I'm have an issue with circular reference in my DB design. As see the ER diagram below have 2 circular reference that I highlighted with Red and Orange arrow.

enter image description here

Anyone know how to resolve this issue?

  • 1
    What, exactly, needs to be resolved? p.s. welcome to the forum! – Vérace Feb 26 '20 at 7:38
  • Thanks for answering. The issue here is the circular reference. Is there any better way to resolve that? – Jerry Feb 26 '20 at 7:51
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    If they're required by your data model then use them. It's a bit like NULLs - almost a religious issue, but if they're a necessity, then they're a necessity! Schema design is an iterative process - give it a go and see what the problems are and then perhaps come back to us with a more specific question. Currently, I'm having a hard job envisioning what sort of problems you could be having - much better if you come back with some DDL/DML and say, "guys, I can't do this, that or the other, or performance is bad or... whatever" – Vérace Feb 26 '20 at 8:46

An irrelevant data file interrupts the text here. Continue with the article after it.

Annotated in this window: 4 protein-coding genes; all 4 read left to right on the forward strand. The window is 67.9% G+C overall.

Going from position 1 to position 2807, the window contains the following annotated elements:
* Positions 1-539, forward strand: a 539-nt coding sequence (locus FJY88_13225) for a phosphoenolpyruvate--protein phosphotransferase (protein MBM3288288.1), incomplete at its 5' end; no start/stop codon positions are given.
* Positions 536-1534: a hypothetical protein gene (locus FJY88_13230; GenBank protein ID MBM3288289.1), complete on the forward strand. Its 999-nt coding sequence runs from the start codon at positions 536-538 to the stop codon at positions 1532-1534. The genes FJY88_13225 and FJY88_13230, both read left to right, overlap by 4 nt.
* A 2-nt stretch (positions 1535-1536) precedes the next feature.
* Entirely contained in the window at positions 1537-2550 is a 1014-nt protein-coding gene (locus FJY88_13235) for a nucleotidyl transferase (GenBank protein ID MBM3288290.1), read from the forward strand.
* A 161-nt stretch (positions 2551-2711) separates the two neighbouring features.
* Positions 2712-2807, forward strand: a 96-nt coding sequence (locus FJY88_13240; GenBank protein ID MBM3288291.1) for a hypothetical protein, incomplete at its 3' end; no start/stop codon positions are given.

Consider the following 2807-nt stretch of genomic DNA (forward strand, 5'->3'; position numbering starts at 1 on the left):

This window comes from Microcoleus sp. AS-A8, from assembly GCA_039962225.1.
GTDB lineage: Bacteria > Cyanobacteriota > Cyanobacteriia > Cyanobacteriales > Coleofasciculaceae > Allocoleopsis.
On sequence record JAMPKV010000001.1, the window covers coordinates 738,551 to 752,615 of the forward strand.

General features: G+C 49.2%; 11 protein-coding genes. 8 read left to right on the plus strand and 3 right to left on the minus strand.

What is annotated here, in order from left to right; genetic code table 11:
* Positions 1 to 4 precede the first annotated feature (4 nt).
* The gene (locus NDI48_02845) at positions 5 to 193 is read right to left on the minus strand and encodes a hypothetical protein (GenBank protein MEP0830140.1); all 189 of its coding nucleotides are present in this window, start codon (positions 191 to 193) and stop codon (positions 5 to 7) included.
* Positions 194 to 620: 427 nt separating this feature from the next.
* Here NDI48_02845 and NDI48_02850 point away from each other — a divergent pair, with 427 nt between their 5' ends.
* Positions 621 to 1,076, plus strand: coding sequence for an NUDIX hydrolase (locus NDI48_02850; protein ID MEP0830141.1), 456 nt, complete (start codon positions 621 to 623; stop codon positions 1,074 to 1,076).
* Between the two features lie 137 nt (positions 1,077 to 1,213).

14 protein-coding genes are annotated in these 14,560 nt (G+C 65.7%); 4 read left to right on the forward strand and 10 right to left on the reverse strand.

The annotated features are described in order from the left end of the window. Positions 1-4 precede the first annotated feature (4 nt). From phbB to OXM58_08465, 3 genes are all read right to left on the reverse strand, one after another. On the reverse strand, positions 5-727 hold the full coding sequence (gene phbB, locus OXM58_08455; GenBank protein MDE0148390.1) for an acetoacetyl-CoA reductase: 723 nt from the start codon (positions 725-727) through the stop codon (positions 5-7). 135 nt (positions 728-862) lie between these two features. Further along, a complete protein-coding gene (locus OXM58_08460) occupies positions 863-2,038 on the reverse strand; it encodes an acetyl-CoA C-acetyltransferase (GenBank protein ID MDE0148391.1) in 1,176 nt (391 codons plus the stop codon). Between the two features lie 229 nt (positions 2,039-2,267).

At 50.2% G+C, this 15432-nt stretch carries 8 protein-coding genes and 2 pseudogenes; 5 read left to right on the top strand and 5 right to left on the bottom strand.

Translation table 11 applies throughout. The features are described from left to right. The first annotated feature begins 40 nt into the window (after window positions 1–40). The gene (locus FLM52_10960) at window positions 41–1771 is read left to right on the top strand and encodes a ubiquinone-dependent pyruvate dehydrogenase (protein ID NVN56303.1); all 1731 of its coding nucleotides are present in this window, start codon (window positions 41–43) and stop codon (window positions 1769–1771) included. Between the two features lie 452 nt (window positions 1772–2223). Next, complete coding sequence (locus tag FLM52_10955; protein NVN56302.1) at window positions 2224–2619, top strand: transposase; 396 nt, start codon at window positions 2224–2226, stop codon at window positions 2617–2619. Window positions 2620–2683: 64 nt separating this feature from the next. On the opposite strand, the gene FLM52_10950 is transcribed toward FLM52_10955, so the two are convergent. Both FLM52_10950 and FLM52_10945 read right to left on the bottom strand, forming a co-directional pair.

You do not have circular references. All those arrows point in the same direction, "up" to the tenant.

You can insert data to populate the tables without having a dependency on data not yet inserted.

  • Tenant
  • Group
  • Task
  • App
  • Group App
  • User
  • Group User

This would only be a circular reference if, for example, tenant had a user_id reference that pointed back down to the user table, which references back up to the tenant.

The arrows in your diagram have multiple paths back up to the "top" of the hierarchy (tenant, which is drawn to the bottom left). There is a clear tail and head of every path.

But the arrows don't create a circular cycle. In a circular reference, there is no clear head or tail in the path of the arrows.

So great job on your schema design! You did better than you thought.

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